By now, most of you have either read or heard about a recent article in The Guardian from the U.K. in which Steve Rose, the writer, supposes that a new sub-genre of horror is emerging. He called it “post horror”, and it has garnered quite the reaction in horror circles. Horror journalists have weighed in on the subject. Horror fans have rolled their eyes and written him off. And “horror hipsters”, as I like to call them, are waiting with bated breath to see if the term will catch on so they have something else to look down their noses at everyone else about.
I’ll admit that upon my first reading of the article, I had the same gut reaction that many fans had.
“Who is this guy?” I thought to myself. “Has he seen more than a handful of horror movies in his life?”
The thought was echoed by several writers on the iHorror staff.
Others echoed the same point of view, and many said that it wasn’t so much what the writer said, but rather the tone he took while discussing horror that was his offense.
There’s little doubt that the writer was looking down on horror fans from his perceived lofty heights while he discussed a “new sub-genre” that was taking over cinemas. Essentially, he states that new films like The Witch and It Comes at Night and A Ghost Story, which center on dread and internalized horror rather than jump scares and standard horror tropes are the next best thing, created for a more thinking and sophisticated audience, and are really better than anything that the genre has produced. And then he dropped that term that made my eyes roll back in to my head.
Post Horror. Wait, what?
A few things became obvious to me in successive readings of the article. Mis-steps were made in this writer’s logic and I feel it necessary to point a few of them out.
First of all, let’s discuss audience reactions to horror films. Mr. Rose begins his article by discussing the vocal, negative response to the newly released, It Comes at Night pointing out numerous reactions he read that point out how terrible the movie was, that it wasn’t scary, that it was boring and they had wanted their money back after watching. Now, Mr. Rose may not have been writing about the horror genre for as long as I have, or he simply hasn’t availed himself to read the comments on basically any article written about any horror film since some genius decided a comments section was THE thing that online media needed, but this is true of almost every single movie I’ve seen released. Oh sure, there are exceptions, but they are few and far between and even the most lauded and loved movies among horror fans have a rather vocal group of naysayers waiting in the wings to spill their vitriol over anyone who dares write a positive article.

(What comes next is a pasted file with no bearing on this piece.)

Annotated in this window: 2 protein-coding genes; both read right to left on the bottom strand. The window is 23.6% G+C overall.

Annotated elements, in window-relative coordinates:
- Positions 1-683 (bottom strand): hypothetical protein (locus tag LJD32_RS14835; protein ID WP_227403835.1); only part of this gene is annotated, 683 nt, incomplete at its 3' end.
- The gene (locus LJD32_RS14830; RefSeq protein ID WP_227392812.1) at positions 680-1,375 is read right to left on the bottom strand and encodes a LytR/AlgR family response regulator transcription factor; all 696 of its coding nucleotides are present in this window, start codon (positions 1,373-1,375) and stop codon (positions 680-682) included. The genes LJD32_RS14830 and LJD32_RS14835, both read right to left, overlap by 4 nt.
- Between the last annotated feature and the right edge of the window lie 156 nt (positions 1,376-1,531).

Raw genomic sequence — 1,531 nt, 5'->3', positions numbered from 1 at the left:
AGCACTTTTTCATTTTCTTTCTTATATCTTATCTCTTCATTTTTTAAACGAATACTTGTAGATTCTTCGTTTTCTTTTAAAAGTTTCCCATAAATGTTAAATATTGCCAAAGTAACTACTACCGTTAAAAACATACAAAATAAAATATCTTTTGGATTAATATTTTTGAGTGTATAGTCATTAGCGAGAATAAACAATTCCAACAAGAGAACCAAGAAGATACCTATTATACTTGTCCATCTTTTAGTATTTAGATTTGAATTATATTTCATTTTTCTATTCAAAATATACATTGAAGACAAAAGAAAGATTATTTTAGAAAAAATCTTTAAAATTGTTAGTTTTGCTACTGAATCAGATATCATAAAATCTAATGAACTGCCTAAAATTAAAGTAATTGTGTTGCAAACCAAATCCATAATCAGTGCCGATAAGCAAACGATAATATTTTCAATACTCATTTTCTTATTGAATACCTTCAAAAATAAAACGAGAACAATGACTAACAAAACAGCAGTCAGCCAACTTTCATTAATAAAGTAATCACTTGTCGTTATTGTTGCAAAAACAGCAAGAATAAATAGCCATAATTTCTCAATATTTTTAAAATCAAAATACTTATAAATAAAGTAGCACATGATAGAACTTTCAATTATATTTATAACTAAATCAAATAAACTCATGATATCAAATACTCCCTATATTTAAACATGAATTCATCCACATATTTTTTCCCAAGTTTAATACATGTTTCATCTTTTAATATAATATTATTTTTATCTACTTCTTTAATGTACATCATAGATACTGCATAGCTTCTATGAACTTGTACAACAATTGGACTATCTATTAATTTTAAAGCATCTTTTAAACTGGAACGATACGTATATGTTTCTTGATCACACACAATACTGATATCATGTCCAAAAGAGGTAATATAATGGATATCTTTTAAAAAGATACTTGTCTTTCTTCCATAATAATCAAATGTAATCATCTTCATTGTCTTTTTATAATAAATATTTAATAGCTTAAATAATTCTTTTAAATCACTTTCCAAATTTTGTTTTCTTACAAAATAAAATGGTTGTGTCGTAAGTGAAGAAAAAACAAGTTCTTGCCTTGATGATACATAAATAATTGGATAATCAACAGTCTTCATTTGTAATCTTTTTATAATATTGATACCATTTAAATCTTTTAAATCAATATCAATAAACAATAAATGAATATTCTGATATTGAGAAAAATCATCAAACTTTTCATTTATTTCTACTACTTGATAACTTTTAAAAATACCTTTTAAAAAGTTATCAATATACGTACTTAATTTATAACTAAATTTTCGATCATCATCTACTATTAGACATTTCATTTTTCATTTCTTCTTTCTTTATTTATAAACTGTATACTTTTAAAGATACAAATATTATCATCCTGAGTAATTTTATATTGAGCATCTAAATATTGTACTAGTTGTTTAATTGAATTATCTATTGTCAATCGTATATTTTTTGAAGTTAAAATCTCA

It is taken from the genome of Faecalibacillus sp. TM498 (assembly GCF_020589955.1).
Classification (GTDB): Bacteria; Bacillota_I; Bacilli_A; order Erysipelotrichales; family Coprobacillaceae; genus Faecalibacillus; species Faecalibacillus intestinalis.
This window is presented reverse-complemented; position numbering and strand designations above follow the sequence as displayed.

In other words, Mr. Rose made an all too common mistake in the 21st century. He confused the most vocal with the majority. No one yells louder than a troll and if he’s spent any time as a journalist online, he should know that.
Second, Mr. Rose seems to imagine there is not so much a line as there is a wall in the sand that would somehow hinder a person who likes a film like the ultra-violent masterpiece The Collector from also enjoying one of his “post horror” picks, and of all the elitist statements made by the writer, I think this one stands out the most. With the broadest of paintbrushes he colors horror fandom as an unsophisticated rag tag group of individuals too stunted to appreciate the complexities of the films he’s describing.
This is nothing new on the surface. For years, debates have raged as to whether horror novels can be considered good literature or whether a horror film can truly be called socially relevant. I have sat in college courses where a professor has lauded Kakfa’s Metamorphosis while summarily dismissing The Fly when I brought it up in the course of class discussion.
This is a subject I could and would go on about for hours but we have other points to discuss. It is interesting to note however, that classic films like Don’t Look Now and Rosemary’s Baby had elements of both styles he’s comparing. In fact, Don’t Look Now has one of the greatest jump scares I’ve ever seen.